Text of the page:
Temple arrived at Lincoln Financial Field on Saturday ready to test Georgia Tech’s secondary. Quarterback Anthony Russo threw on the second, fourth, fifth, sixth, seventh and eighth plays of the Owls’ first drive.
By the end of the first quarter, Temple had put the ball in the air 11 times and run it five. The results would seem to have guided Temple’s play-calling the rest of the way. With not much success against tight coverage provided by the likes of cornerbacks Tre Swilling, Zamari Walton and Myles Sims, Russo threw just 11 more times over the final three quarters, finishing 9-for-22 for 127 yards with one interception.
Meanwhile, with the Temple offensive line often winning at the point of attack against Tech’s defensive line and linebackers, the Owls steadily pounded the run, running 44 more times for 171 yards and two touchdowns.
The strategy illustrates Tech’s status on defense. Four games into the tenure of coach Geoff Collins and defensive coordinator Andrew Thacker, the Jackets have fashioned a defense that has handled its business against the pass better than Tech teams of the recent past. The defense against the run, though, needs work.
That development is critical over the course of the final eight regular-season games, starting Saturday against North Carolina.
“We’ve got to stop the run,” Thacker said.
While Tech’s blitz pressures have helped pressure opposing quarterbacks, the work in the secondary has been solid. On Saturday, Russo often threw at targets blanketed by Tech’s cornerbacks and safeties. With pass-rush help from defensive linemen T.K. Chimedza and Antwan Owens, safety Kaleb Oliver stopped Temple’s opening drive by intercepting Russo’s pass to receiver Isaiah Wright in the end zone.
“He looked straight at me, and I guess he just thought it was a one-on-one play, so the best player was going to get the ball, and then I ended up with it,” Oliver said.
Tech ranks 33rd in FBS in defensive passer rating (117.47) after finishing the past five seasons between 51st and 100th. The Jackets are 18th in defensive completion percentage (54.3 percent). In the past five seasons, Tech’s final rankings ranged between ties for 75th and 120th.
Thacker credited progress to coaches teaching and players responding.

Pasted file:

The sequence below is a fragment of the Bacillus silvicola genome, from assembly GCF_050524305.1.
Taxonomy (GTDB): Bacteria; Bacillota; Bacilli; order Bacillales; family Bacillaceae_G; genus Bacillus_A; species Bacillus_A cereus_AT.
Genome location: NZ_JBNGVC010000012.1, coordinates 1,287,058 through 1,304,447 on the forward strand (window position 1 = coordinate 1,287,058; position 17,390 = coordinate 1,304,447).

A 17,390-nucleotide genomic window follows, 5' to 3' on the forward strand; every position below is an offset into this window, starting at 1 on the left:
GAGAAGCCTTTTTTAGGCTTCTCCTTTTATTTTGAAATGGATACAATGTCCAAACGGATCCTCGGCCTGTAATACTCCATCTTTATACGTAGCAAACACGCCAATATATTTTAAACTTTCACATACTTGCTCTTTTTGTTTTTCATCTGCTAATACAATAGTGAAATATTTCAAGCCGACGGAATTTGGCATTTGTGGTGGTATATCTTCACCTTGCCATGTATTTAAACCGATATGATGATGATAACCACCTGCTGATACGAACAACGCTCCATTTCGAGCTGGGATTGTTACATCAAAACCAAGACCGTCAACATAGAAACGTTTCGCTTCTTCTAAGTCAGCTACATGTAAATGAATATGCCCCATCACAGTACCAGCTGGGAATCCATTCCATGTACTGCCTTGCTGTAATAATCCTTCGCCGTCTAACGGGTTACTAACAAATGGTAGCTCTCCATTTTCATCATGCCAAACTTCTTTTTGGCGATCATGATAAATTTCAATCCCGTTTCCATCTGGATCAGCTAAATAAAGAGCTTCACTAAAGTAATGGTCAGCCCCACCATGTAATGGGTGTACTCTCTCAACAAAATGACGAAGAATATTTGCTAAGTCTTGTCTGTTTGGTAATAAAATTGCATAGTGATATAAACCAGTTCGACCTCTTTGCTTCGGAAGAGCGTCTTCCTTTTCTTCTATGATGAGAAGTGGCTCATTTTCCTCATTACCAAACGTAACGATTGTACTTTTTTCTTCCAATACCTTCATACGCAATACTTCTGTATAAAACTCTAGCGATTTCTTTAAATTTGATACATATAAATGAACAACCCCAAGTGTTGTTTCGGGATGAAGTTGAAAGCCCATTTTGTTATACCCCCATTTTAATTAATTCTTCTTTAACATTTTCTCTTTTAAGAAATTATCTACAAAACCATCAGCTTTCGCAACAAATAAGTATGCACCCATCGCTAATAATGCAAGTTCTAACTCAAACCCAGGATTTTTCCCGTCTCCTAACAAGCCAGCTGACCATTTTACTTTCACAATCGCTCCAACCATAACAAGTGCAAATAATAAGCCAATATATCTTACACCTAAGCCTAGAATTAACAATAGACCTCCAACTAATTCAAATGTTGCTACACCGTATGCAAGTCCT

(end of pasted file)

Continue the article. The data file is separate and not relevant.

“And then, to be quite honest, the secondary has won a bunch of those one-on-ones,” Thacker said. “They just have. They have, and that’s a credit to them, it’s a credit to (cornerbacks coach Jeff Popovich).”
Even as the man coverage has enabled Thacker to commit more defenders to stopping the run, the Jackets aren’t as competitive there.
Tech’s defensive yards-per-carry rate is 5.12, which is 114th in FBS. In the past five years, the Jackets have finished between 79th and 105th.
Chasing after Clemson running back Travis Etienne didn’t help, but even absent his performance (12 carries for 205 yards), Tech would still be tied for 83rd.
Tech had some trouble with Temple’s experienced offensive line, getting dislodged out of gaps or driven back off the line. Setting the edge on runs to the perimeter was also a challenge.
North Carolina, which has a big offensive line and two backs averaging more than 60 rushing yards per game, should pose similar challenges.
“Although they’re going to go fast, we know they’re going to want to establish the run, so unbelievably huge point of emphasis for us,” Thacker said.
At Tuesday’s practice, Thacker said, the first period was devoted to stopping the run, with the defense facing 20 consecutive run plays.
Thacker’s priority is creating more negative-yardage plays, such as the safety against Temple created by Owens and linebacker Charlie Thomas, to set up third-and-long situations. It likely will require improved play from the line to fight off blocks, stay in gaps and get into the backfield.
“It’s point of attack and setting edges, so having force players, making sure you’re not allowing the ball to get out (to the perimeter),” Thacker said.
Tech has improved at containing big plays. After Clemson dinged the Jackets for seven plays of 20 yards or more, the Jackets have allowed nine in the past three games.
“We’ve made people earn drives,” Thacker said.
A moment for context: On a yards-per-play basis, Temple is tied for 80th in FBS and South Florida is 114th. The Citadel ranks 106th – in FCS. North Carolina, for that matter, is tied for 83rd.
Also worth noting: Of the 28 players on Tech’s defensive “Above the Line” chart, only two are seniors and 17 are freshmen or sophomores.
There’s a lot of season left, and there are tougher opponents to face. But the Jackets likely will continue to improve also.
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